# How to Measure Call Abandon Rate

Unsure of how to calculate abandonment rate in the call centre? Not anymore!

In this piece, we look at tactics to go beyond the industry standard and accepted abandon rate, whilst providing a revised formula, information on how to manipulate the metric and much more.

#### The formula for Call Abandon Rate

Abandonment rate % = [Number of Calls offered – Number of Calls handled] / [Number of Calls offered] * 100

This gives you the percentage abandonment rate.

#### Dealing with short abandoned calls

It is common practice to exclude calls that abandoned in the first 5 seconds. This is for two main reasons:

1. They dial the wrong number and only realise when the call is connected
2. They dial the right number but think they may have dialled a digit incorrectly and then hang up and redial the same number to be on the safe side

You can configure the threshold for short abandoned calls many ACD systems.

#### Revised formula Call Abandon Rate (excluding short term abandons)

So the revised formula becomes:

Abandonment rate % = [Number of Calls offered – Number of calls abandoned in 5 seconds – Number of Calls handled] / [Number of Calls offered – Number of calls abandoned in 5 seconds] * 100

#### Calls that abandon in the IVR

It is essential that you measure the abandon rate from the telephone network side of the system and not the agent queue. Many people fail to measure calls being abandoned in the IVR.

The reason for this is that they had chosen to only start the statistics from the moment that people left the IVR and joined the queue proper.

One company that I spoke with had discovered that 18% of calls were being abandoned in the IVR system – something that had not shown up on the queue reports.

#### Don’t double count transferred calls

One mistake that people often make is to count transferred calls as calls that have been handled twice.

For example, if a call was answered on the sales queue and was then transferred to the customer service queue, it would be easy to count this as two calls answered. This would then make the abandonment rate lower than it actually is.

#### What is the industry average figure for call abandonment rate?

Generally speaking, a call abandonment rate of 2% is seen as good, with 5% being seen as an acceptable figure.

Anything above 5% would be seen as problematic.

#### Tactics to avoid call abandons

There are a number of tactics that can be used to reduce the number of call abandons.

1. Putting more staff on the phones at key times – Perhaps this may be rather obvious, but callers tend to abandon when you do not have enough staff available.
2. Better forecasting and scheduling for call peaks – Call peaks can often be predicted from past patterns and can be helped with better scheduling.
3. Call-back technology – One easy way to reduce call abandons is to offer people the chance to leave a call-back and then keep the call-back in the queue until it reaches an agent. This approach only works where you have sporadic peaks in call demand rather than being continuously understaffed.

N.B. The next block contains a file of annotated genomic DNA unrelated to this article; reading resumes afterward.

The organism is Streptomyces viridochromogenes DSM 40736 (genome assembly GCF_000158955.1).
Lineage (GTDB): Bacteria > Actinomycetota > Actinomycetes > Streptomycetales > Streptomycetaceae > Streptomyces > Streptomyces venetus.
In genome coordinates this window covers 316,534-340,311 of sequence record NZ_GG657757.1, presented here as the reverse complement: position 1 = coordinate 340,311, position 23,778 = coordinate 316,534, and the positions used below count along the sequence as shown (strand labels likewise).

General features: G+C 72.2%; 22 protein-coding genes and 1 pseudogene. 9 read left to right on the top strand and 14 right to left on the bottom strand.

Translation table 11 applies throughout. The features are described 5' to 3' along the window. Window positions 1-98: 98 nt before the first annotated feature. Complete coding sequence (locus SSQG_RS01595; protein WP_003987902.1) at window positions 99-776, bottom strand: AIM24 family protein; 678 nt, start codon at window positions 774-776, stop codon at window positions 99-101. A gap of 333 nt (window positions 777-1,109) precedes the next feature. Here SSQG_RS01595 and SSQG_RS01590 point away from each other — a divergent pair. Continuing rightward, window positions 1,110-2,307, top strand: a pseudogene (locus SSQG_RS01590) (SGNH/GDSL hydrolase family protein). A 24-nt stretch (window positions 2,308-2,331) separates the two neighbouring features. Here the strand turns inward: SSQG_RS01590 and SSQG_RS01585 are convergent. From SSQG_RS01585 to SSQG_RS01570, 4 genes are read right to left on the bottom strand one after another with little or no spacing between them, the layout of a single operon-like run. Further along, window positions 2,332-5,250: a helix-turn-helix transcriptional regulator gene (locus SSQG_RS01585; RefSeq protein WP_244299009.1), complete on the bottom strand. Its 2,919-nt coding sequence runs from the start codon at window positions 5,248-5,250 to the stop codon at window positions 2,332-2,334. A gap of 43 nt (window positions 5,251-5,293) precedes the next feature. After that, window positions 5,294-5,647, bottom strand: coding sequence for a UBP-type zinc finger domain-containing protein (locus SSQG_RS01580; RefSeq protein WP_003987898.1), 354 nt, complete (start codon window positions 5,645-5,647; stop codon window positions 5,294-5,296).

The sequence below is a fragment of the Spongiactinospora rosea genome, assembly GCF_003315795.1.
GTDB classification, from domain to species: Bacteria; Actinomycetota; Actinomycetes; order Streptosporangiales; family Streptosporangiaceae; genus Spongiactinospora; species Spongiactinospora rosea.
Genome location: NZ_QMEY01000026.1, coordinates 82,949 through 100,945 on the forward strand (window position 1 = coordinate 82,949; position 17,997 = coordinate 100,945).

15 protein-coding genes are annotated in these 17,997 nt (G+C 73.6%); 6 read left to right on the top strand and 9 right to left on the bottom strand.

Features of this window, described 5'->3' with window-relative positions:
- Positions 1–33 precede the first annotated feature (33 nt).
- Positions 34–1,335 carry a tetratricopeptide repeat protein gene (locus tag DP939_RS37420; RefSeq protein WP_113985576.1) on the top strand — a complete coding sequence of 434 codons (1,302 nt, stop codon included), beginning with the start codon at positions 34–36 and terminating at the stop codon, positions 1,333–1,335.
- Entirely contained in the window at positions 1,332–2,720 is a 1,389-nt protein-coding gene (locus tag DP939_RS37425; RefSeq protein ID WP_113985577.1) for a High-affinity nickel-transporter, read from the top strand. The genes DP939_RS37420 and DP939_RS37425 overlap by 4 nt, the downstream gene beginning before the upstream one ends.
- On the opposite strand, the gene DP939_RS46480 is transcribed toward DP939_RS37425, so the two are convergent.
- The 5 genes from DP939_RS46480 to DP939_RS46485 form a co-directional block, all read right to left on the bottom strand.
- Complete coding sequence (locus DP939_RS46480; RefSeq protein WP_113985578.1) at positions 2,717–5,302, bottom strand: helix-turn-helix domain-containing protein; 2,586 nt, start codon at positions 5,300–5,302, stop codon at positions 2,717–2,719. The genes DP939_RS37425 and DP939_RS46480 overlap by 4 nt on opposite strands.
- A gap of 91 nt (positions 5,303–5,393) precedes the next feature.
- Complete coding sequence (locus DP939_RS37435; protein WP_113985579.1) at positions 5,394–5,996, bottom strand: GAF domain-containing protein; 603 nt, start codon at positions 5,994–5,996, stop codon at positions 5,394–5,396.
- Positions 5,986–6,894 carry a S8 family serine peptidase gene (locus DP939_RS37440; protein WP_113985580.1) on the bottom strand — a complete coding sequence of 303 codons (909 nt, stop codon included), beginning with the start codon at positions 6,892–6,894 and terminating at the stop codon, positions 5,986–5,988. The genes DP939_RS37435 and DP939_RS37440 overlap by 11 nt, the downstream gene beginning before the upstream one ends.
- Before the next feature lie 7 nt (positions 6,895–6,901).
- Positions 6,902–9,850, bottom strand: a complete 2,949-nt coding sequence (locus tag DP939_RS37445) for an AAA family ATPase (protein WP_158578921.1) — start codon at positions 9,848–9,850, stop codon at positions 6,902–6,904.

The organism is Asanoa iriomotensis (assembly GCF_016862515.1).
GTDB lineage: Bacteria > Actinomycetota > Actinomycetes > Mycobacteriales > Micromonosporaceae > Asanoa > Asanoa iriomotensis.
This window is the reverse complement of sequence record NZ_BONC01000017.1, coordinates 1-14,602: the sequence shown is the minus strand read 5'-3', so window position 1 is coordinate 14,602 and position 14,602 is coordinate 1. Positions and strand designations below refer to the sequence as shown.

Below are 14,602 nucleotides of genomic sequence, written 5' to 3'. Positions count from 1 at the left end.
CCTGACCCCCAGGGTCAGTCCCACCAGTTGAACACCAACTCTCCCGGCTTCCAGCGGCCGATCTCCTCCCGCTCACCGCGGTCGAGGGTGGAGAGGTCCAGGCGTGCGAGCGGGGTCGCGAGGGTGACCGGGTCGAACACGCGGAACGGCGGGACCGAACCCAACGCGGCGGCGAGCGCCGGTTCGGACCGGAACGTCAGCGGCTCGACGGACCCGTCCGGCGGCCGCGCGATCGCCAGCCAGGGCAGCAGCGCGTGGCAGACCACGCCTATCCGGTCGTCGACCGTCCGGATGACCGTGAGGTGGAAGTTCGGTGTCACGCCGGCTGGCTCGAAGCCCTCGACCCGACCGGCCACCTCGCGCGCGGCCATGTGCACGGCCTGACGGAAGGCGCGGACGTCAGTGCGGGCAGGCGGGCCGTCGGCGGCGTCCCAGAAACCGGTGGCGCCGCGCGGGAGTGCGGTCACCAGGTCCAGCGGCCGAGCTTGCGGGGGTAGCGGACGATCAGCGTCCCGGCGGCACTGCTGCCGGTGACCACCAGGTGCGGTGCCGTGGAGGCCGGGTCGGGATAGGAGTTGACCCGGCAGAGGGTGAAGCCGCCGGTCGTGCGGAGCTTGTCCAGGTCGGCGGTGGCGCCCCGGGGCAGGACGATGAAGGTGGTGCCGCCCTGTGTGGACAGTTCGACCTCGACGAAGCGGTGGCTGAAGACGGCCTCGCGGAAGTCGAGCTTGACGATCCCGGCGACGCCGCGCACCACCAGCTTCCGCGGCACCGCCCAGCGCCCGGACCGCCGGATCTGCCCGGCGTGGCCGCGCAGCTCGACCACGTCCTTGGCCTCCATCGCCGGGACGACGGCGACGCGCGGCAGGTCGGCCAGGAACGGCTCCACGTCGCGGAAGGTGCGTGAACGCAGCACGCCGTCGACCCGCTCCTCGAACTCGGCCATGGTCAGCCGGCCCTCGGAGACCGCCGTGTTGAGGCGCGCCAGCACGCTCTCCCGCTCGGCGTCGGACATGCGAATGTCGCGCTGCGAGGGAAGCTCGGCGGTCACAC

4. Improving in-queue messages – People often abandon after they have heard a queue message (particularly if the message is on a loop). By identifying the times where people abandon you may be able to change the wording of your messages (or slow down the frequency of on-hold messages) to reduce the number of abandons.

There is a more detailed approach to bringing down abandon rates in this article – https://www.callcentrehelper.com/how-to-bring-down-your-call-abandon-rates-50805.htm

#### How people manipulate Abandon Rate statistics

Like all metrics, there are a number of ways that the figures get manipulated.

The most common fiddles are:

1. Call Screening Group – This is where calls are answered by a real person in a front-line group and then transferred to the real queue. The call was technically answered by a human, so will not show up in the ACD statistics.
2. Changing the time threshold for short abandoned calls – Like many metrics, by simply changing the target, you can kid yourself (and senior management) that you are doing better than you actually are. One example we have found is where someone changed the call abandon threshold to 20 seconds. “Our call centre looks at calls that are abandoned after 20 seconds. We feel that callers that cannot or do not hold for at least 20 seconds may have reached the wrong number or do not need service at that time. We like to keep our target at less than 1% of calls abandoned after 20 seconds” said one contact centre manager. The delusion seems to be working. “By setting your own threshold you may find that you are doing much better than you had originally thought,” she added.

### Recommended Articles

1. This question is for forecasters – what percentage of abandoned calls do you remove from your historical actuals as a means to normalising your data?

Shaun Kennedy 11 Jun at 10:59 am
2. You should not remove any of the abandoned calls in your forecasting. Those must be counted into the volume. You must obviously normalize anomalous data (unforseen spike in call volume aka Storms or weather conditions or a system wide failure of your services that cause a spike in call volume etc) that otherwise wouldnt “normally” have come in.

Dave Forecaster 13 May at 8:21 pm
3. If you wanted to look at calls that abandoned within the IVR and before pegged to a skill, what is the type of reporting you should be looking at that would show you this info? How would you pull this from your phone system?

TV 15 Jun at 7:38 pm
4. I have been calculating by abandoned/answered…is this correct or am I shorting my team?

matthew 1 Dec at 1:24 am
5. i am counting abandoned call as all calls that were abandoned in queue and coming in a queue callback report.
is it right or not.
or else should I only count abandoned call on user while ringing.